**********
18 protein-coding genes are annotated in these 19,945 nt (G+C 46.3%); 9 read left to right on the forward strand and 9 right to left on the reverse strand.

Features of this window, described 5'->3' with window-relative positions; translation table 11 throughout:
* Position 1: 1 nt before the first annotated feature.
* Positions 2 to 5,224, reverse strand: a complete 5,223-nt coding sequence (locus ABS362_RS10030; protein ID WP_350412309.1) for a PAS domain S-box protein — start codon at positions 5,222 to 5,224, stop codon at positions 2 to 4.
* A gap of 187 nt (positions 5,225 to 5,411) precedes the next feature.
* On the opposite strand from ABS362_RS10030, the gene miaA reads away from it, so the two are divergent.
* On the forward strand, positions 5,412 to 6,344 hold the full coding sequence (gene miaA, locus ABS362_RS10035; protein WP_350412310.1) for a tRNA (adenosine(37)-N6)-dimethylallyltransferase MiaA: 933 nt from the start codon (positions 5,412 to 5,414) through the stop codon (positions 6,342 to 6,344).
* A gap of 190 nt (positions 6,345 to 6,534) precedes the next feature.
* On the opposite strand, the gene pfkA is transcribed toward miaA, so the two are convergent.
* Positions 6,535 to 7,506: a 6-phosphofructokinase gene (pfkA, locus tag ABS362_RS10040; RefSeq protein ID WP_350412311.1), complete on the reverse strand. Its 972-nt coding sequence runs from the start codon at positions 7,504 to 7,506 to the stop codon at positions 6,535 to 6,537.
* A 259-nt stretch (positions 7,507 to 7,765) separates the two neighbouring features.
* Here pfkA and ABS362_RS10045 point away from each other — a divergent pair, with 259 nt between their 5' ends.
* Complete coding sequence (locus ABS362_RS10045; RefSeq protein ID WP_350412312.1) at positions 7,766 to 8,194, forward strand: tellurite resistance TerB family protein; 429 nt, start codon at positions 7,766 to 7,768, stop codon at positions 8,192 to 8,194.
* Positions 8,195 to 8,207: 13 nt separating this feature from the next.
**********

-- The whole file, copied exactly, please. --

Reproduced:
18 protein-coding genes are annotated in these 19,945 nt (G+C 46.3%); 9 read left to right on the forward strand and 9 right to left on the reverse strand.

Features of this window, described 5'->3' with window-relative positions; translation table 11 throughout:
* Position 1: 1 nt before the first annotated feature.
* Positions 2 to 5,224, reverse strand: a complete 5,223-nt coding sequence (locus ABS362_RS10030; protein ID WP_350412309.1) for a PAS domain S-box protein — start codon at positions 5,222 to 5,224, stop codon at positions 2 to 4.
* A gap of 187 nt (positions 5,225 to 5,411) precedes the next feature.
* On the opposite strand from ABS362_RS10030, the gene miaA reads away from it, so the two are divergent.
* On the forward strand, positions 5,412 to 6,344 hold the full coding sequence (gene miaA, locus ABS362_RS10035; protein WP_350412310.1) for a tRNA (adenosine(37)-N6)-dimethylallyltransferase MiaA: 933 nt from the start codon (positions 5,412 to 5,414) through the stop codon (positions 6,342 to 6,344).
* A gap of 190 nt (positions 6,345 to 6,534) precedes the next feature.
* On the opposite strand, the gene pfkA is transcribed toward miaA, so the two are convergent.
* Positions 6,535 to 7,506: a 6-phosphofructokinase gene (pfkA, locus tag ABS362_RS10040; RefSeq protein ID WP_350412311.1), complete on the reverse strand. Its 972-nt coding sequence runs from the start codon at positions 7,504 to 7,506 to the stop codon at positions 6,535 to 6,537.
* A 259-nt stretch (positions 7,507 to 7,765) separates the two neighbouring features.
* Here pfkA and ABS362_RS10045 point away from each other — a divergent pair, with 259 nt between their 5' ends.
* Complete coding sequence (locus ABS362_RS10045; RefSeq protein ID WP_350412312.1) at positions 7,766 to 8,194, forward strand: tellurite resistance TerB family protein; 429 nt, start codon at positions 7,766 to 7,768, stop codon at positions 8,192 to 8,194.
* Positions 8,195 to 8,207: 13 nt separating this feature from the next.